Proposals to reform EU FDI Screening Regulation imminent

Following lengthy consultation throughout the second half of 2023, the European Commission is expected to publish proposals to reform the EU FDI Regulation later this week.

This post takes a quick look at the key changes expected in the proposed reform, with a more detailed analysis of the proposed changes to follow.

Expected EU FDI Reform: expanded scope and increased harmonisation

The proposal to reform the EU FDI Regulation comes off the back of the EC’s reports highlighting that – despite regular cooperation with Member States and moves to facilitate alignment of national screening mechanisms – there remain significant divergences between screening mechanisms, particularly with respect to timing, coverage, and notification procedures.

We expect reforms to the EU FDI Regulation to address these points in the following ways:

  • Extended scope. Widening the scope of the EU FDI Regulation to capture investments from EU entities whose ultimate owners are non-EU investors (in response to the Court of Justice’s judgment in the Xella decision). Such reform is expected to go beyond what was envisaged in Xella (i.e. capturing “artificial arrangements” which attempt to circumvent the filtering mechanism) and lead to the screening of entities legitimately established in the EU. However, considering the overlay of the Court of Justice’s long-established case law on when restrictions on EU-resident investors are permissible, we anticipate that the implementation of this broader scope to FDI screening into national laws will be rather complex. 
  • Requirement on Member States to enact FDI legislation. Requiring that all Member States establish screening mechanisms within 15 months of the proposed reforms being enacted. While the vast majority of EU Member States (22 out of 27) now have national regimes in place, a further five Member States (Ireland, Croatia, Cyprus, Greece and Bulgaria) are preparing legislation. Such reforms would see the last remaining Member States being required to put comprehensive FI screening in place. 
  • Harmonisation of national screening mechanisms. Introducing a set of minimum requirements that national screening mechanisms must meet, in order to harmonise foreign investment screening across the Union (for example, setting a minimum for the scope of investments to be screened and the screening procedure’s essential features). However, it is not clear whether the proposals will address the concerns raised with respect to different sector definitions resulting in varying sector coverage (i.e. it will remain possible for individual Member States to apply stricter measures).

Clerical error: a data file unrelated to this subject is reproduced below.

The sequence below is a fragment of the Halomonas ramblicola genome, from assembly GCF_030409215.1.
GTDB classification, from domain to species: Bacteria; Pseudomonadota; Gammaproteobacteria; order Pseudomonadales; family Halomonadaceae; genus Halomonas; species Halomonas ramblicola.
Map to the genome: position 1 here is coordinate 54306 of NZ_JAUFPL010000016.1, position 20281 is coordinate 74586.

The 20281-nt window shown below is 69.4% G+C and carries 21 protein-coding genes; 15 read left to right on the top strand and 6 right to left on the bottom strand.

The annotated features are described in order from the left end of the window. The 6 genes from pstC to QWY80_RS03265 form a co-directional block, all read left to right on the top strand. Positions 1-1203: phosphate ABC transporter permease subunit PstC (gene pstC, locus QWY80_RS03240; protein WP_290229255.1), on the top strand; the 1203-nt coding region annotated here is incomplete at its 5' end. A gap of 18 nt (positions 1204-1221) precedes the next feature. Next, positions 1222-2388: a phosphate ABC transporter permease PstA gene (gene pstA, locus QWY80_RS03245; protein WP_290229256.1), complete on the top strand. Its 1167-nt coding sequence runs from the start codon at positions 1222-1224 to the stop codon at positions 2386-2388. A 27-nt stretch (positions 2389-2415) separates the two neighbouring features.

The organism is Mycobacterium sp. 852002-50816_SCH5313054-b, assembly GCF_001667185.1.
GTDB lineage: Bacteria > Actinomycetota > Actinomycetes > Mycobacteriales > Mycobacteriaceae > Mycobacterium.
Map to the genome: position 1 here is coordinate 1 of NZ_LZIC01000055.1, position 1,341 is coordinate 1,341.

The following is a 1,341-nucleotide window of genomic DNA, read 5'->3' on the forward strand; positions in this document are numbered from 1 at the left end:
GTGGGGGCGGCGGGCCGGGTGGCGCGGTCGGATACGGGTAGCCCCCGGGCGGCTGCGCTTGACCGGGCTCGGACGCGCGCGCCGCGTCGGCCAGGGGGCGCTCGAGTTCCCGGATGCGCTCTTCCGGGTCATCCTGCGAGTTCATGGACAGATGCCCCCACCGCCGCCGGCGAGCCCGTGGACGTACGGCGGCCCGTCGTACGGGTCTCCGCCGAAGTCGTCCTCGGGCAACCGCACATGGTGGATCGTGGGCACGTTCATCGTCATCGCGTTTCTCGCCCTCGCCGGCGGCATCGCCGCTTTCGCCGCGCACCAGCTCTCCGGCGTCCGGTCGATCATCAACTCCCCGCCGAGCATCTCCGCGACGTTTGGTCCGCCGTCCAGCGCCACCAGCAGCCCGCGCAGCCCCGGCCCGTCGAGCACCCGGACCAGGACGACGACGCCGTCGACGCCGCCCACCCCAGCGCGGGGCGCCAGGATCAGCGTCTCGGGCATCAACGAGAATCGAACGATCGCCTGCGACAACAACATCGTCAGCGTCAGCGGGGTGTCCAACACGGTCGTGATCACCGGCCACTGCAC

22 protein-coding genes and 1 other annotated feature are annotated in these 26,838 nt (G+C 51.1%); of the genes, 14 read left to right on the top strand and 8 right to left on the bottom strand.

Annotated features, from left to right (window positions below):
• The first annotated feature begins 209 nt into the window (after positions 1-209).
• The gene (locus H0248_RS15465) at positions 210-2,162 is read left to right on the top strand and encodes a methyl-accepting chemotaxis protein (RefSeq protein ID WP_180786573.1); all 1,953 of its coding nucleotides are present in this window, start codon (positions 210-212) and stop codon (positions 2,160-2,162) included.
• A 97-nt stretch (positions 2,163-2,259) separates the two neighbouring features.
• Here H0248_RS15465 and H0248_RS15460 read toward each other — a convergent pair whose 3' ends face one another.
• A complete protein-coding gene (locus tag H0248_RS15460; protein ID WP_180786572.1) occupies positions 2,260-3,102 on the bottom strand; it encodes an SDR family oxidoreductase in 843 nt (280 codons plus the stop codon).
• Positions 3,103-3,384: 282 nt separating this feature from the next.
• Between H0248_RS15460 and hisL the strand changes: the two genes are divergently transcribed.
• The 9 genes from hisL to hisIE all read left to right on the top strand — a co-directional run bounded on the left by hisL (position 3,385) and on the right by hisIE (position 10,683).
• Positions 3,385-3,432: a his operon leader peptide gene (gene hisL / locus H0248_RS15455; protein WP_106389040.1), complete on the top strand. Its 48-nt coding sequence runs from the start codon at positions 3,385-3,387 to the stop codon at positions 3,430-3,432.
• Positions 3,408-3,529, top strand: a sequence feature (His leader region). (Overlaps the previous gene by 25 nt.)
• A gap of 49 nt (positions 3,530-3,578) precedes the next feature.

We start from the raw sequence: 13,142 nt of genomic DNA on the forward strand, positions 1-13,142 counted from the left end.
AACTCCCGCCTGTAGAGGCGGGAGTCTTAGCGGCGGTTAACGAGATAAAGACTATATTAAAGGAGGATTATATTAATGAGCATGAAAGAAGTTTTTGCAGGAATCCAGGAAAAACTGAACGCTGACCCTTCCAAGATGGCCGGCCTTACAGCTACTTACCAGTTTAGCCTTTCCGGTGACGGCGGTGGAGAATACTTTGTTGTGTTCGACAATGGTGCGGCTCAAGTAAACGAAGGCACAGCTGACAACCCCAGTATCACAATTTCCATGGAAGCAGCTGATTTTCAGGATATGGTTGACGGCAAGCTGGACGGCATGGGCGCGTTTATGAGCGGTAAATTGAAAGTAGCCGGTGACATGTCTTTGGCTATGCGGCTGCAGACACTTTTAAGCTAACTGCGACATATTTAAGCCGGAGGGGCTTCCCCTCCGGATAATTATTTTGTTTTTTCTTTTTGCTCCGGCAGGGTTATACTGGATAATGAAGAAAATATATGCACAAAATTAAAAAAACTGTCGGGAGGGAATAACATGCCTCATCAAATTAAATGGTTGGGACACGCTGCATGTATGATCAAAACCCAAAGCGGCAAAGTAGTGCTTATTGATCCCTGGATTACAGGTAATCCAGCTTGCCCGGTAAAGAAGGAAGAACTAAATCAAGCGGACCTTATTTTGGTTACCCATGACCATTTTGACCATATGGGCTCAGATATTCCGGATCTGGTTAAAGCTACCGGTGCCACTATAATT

• Alignment of multi-jurisdictional transactions. Measures to improve predictability in multi-jurisdictional transactions (in addition to the harmonisation measures noted above) such as: (i) requiring applicants in multi-jurisdictional transactions to file in all Member States at the same time, (ii) imposing additional cooperation requirements on Member States in multi-country transactions; (iii) requiring Member States to collect the same types of information in notifications. The proposals are also expected to impose some requirements on Member States as to deal timing (for example, imposing uniform deadlines for providing comments and opinions on notified investments, as well as those investments that have been completed but not notified). However, it is not clear whether this can be expected to completely address the concerns raised around the lack of synchronicity with multi-jurisdictional deals, particularly with respect to review timelines. It is also not clear how any requirements on applicants to file simultaneously in multiple jurisdictions would be imposed considering the very heterogenous frameworks that currently exist in all Member States. Essentially, achieving this degree of harmonisation would require material reforms to the national screening regimes of most Member States.